Recipe for happiness
I realized it late, but not so late as not
to feel it in real time. I knew it. I was
happy that afternoon. I was happy
after a long time indeed. What made it happen?
Nearly one hundred gram of groundnuts,
roasted and whole. Shelling to get the nut
is an important ingredient of happiness. Guava,
medium sliced pieces, say, ten to twelve
pieces per guava, the core eaten by my
two and half year old. The winter sun shining mildly
and warmly, rays falling over me and over
my folding cot, and a thin red shawl, as I
lounged, as the cover against sun burn, the shawl
from my past that my mother gave to my wife.
I have managed to stay alive; yes,
So, I should know.
I’ve lied a thousand times,
Not liking it sometimes.
Done it well every time.
That gives me the right to preach,
to pontificate, even.
What do I tell my child?
Should I ask her never to tell lies?
Then how will she survive in this world?
Should I command her to tell lies then?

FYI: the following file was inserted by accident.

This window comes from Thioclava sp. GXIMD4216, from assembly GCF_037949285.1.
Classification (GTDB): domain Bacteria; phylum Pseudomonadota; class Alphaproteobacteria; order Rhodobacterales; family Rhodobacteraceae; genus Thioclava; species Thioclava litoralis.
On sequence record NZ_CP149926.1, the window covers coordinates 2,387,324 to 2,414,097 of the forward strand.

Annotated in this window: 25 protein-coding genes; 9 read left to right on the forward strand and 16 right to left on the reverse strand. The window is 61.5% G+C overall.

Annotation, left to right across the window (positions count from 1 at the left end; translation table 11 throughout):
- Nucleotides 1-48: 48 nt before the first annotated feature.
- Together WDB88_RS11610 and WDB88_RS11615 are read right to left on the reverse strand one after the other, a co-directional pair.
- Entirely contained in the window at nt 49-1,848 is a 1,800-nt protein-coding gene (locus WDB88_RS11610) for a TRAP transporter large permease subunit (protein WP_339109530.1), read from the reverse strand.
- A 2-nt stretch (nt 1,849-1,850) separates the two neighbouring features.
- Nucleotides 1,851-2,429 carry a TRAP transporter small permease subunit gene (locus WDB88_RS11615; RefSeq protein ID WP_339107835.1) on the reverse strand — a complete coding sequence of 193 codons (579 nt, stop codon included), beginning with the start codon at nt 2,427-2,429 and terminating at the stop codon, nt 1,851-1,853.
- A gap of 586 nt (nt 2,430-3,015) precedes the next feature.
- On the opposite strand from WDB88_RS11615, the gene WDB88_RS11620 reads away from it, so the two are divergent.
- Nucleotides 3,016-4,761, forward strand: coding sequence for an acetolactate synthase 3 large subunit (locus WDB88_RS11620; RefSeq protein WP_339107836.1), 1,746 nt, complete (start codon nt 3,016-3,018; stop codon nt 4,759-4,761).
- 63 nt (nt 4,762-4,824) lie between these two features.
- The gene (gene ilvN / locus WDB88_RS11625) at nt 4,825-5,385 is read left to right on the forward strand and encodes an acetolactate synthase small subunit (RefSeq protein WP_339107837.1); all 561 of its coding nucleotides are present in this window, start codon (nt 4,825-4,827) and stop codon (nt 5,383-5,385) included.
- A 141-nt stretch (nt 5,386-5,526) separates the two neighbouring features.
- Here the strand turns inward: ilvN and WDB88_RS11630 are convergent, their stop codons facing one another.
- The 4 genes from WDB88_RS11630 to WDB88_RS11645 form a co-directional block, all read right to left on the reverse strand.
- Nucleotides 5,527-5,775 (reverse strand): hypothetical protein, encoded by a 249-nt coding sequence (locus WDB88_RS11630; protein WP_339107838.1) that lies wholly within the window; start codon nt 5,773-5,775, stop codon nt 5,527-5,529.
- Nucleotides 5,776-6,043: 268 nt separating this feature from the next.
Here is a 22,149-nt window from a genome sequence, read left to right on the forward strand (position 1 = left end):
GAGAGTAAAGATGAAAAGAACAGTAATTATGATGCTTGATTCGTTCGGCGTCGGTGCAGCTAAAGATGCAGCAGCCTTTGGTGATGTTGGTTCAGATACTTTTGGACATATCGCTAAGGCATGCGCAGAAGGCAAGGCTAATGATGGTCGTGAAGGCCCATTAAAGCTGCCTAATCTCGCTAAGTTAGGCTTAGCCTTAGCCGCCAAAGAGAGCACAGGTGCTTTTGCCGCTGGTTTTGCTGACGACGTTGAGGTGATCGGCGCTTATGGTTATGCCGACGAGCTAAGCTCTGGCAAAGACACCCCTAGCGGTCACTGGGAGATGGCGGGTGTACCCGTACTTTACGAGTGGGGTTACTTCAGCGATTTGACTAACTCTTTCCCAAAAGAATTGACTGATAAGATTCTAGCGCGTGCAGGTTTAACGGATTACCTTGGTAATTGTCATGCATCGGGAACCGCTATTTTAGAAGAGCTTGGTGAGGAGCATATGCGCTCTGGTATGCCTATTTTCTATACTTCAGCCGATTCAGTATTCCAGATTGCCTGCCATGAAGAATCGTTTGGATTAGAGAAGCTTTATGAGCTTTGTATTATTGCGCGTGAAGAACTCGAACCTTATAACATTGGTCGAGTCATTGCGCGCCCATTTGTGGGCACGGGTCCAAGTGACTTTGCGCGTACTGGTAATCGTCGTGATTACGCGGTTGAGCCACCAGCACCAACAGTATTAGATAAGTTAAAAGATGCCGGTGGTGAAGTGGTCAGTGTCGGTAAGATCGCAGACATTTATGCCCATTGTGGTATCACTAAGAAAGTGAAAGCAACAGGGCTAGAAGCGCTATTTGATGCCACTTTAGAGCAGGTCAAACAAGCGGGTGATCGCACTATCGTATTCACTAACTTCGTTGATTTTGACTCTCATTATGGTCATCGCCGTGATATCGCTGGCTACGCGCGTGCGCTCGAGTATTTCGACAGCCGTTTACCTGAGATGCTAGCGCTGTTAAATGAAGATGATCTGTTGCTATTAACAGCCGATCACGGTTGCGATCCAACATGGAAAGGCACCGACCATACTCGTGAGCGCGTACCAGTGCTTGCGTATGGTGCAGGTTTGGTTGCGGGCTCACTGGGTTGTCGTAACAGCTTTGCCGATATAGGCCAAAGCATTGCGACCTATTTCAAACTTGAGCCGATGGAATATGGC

It increases the chances of survival,
It’s settled. I’ll train her in the science,
of hypocrisy, corruption, lies and deceit.
Definitions are often inadequate, sometimes misleading;
necessary too. I tried to define “friend”.
I miss you my friend.
To you I never needed to explain
the stupid puzzle I sometimes am.
You knew the streets and alleys of my mind.
You proved it many a time, telling me of many
a secret passage, and many a dream I dared not dream.
There hasn’t been any after you,
none with whom I talked about my darkest,
deepest fears and brightest hopes.
I’ve managed well without you.
I am not alone, and mostly
am not lonely, but sometimes, like this evening,
I feel like I could use a pair of ears, set into a head
that understood what I spoke,
and did not need explanations.
Wistful thinking! You’re gone.
Not dead, just gone.
You changed, I changed; we changed.
“A friend is one who you cannot forget or flush out of mind.
He is as much your part as your past is”.
How time flies!
Today I plucked the first grey hair from my nose.
It surprised me:
one more step
towards old age.
It threw my mind back
to the day
I’d seen the first gray hair on my head,
the grey hair that remained the only one
for many years as it stood as the end of a phase.
It affirmed life.
This one confirms death.
How time flies!
Return when there’s no one there.
Go home, when it’s empty of sounds.
I’d never imagined how silence stings, stinks.
Whether it’s felt for a moment,
Rajnish Mishra is a poet, writer, translator and blogger born and brought up in Varanasi, India and now in exile from his city. His work originates at the point of intersection between his psyche and his city. He edits PPP Ezine.